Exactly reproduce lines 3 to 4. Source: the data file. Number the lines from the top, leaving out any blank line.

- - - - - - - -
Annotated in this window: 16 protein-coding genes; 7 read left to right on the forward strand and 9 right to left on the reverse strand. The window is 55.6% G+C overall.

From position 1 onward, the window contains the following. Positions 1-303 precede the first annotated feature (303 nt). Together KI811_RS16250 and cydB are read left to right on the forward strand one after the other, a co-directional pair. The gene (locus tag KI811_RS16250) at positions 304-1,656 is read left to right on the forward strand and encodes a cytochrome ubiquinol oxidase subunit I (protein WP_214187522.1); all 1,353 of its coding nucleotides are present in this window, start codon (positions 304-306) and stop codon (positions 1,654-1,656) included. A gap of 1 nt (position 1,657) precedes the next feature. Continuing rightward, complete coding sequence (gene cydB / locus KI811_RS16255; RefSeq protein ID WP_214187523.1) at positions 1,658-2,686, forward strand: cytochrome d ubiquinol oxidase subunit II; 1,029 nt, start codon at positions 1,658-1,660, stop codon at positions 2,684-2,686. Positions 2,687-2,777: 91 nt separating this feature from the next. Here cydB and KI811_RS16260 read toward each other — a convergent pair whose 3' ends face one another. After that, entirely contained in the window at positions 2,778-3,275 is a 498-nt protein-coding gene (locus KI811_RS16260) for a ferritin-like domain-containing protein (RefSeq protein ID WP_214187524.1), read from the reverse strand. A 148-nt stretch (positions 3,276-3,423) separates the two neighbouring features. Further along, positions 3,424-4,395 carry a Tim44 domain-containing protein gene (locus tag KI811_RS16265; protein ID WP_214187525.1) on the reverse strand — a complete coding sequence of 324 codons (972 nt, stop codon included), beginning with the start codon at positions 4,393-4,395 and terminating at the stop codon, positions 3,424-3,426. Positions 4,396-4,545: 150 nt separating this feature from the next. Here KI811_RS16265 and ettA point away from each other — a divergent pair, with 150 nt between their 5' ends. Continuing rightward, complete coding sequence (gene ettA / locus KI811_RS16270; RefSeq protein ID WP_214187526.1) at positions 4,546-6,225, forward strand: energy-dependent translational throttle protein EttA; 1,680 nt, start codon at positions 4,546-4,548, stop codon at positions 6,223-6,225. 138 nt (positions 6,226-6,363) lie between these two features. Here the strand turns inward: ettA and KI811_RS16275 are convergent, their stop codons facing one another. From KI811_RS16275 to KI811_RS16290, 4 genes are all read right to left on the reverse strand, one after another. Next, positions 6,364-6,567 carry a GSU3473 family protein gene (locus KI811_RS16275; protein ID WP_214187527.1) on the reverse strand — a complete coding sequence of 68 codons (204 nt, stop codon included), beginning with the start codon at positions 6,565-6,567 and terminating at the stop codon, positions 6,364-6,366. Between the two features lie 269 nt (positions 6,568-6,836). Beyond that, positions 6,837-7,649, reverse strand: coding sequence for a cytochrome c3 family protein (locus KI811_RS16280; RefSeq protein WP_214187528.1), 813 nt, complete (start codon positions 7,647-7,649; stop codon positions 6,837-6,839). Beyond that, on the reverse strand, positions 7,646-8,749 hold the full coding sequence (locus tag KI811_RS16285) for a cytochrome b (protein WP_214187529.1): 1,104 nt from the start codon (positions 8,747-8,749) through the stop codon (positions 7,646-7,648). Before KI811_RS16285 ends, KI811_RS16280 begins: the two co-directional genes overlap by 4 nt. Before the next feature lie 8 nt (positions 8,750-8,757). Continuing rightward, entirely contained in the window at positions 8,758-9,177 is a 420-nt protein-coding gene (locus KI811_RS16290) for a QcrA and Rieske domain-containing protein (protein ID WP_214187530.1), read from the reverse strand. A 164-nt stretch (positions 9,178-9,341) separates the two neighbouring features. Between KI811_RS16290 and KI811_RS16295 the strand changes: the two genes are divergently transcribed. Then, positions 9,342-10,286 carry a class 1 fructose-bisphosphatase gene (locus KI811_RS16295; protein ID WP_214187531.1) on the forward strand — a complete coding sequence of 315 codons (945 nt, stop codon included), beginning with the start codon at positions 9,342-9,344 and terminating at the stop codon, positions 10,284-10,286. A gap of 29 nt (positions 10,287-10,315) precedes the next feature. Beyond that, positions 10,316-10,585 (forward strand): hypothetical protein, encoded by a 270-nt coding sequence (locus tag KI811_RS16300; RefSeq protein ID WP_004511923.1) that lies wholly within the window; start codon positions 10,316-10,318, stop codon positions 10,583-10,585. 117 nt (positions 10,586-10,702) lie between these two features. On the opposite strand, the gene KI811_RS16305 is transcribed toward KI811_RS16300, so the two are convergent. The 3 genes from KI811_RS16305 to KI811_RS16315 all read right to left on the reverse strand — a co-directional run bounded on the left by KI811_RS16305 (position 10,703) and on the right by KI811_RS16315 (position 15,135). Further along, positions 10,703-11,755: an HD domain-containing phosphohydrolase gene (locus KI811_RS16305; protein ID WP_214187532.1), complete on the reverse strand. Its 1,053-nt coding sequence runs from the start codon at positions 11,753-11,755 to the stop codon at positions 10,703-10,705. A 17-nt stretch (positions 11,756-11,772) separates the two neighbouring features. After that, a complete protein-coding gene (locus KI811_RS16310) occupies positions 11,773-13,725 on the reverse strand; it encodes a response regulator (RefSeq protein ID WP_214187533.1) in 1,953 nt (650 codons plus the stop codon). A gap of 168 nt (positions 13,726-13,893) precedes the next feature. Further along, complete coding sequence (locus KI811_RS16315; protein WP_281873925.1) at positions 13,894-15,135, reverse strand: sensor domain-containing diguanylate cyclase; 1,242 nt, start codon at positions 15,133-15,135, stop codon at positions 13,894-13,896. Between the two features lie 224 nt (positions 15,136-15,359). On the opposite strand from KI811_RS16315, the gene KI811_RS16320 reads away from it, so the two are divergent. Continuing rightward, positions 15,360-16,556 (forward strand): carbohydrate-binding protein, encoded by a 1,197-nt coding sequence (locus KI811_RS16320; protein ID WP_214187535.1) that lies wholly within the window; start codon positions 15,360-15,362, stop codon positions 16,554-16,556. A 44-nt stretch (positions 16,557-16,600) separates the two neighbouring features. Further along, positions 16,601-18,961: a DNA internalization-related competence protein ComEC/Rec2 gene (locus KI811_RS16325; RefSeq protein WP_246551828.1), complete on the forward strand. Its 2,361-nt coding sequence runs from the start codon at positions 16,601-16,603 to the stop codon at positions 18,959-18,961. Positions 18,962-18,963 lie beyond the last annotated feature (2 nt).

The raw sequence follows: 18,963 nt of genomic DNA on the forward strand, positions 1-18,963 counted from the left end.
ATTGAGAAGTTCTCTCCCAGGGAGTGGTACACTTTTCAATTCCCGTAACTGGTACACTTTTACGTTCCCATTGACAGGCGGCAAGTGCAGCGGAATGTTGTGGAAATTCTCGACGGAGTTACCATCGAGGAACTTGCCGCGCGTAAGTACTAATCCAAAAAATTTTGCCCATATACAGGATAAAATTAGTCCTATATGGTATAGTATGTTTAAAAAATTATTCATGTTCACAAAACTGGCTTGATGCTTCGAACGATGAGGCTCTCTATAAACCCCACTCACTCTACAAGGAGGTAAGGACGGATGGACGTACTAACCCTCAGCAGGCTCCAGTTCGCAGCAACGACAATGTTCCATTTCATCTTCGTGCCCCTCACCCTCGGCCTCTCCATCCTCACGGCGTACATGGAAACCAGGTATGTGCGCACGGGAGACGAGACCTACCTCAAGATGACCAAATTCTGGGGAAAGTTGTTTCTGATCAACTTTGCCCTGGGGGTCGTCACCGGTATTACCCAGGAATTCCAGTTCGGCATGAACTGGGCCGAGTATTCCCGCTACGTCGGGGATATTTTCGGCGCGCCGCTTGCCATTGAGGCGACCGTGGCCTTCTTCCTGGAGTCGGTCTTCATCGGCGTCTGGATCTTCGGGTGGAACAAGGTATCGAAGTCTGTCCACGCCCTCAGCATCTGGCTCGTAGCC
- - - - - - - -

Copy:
The raw sequence follows: 18,963 nt of genomic DNA on the forward strand, positions 1-18,963 counted from the left end.
ATTGAGAAGTTCTCTCCCAGGGAGTGGTACACTTTTCAATTCCCGTAACTGGTACACTTTTACGTTCCCATTGACAGGCGGCAAGTGCAGCGGAATGTTGTGGAAATTCTCGACGGAGTTACCATCGAGGAACTTGCCGCGCGTAAGTACTAATCCAAAAAATTTTGCCCATATACAGGATAAAATTAGTCCTATATGGTATAGTATGTTTAAAAAATTATTCATGTTCACAAAACTGGCTTGATGCTTCGAACGATGAGGCTCTCTATAAACCCCACTCACTCTACAAGGAGGTAAGGACGGATGGACGTACTAACCCTCAGCAGGCTCCAGTTCGCAGCAACGACAATGTTCCATTTCATCTTCGTGCCCCTCACCCTCGGCCTCTCCATCCTCACGGCGTACATGGAAACCAGGTATGTGCGCACGGGAGACGAGACCTACCTCAAGATGACCAAATTCTGGGGAAAGTTGTTTCTGATCAACTTTGCCCTGGGGGTCGTCACCGGTATTACCCAGGAATTCCAGTTCGGCATGAACTGGGCCGAGTATTCCCGCTACGTCGGGGATATTTTCGGCGCGCCGCTTGCCATTGAGGCGACCGTGGCCTTCTTCCTGGAGTCGGTCTTCATCGGCGTCTGGATCTTCGGGTGGAACAAGGTATCGAAGTCTGTCCACGCCCTCAGCATCTGGCTCGTAGCC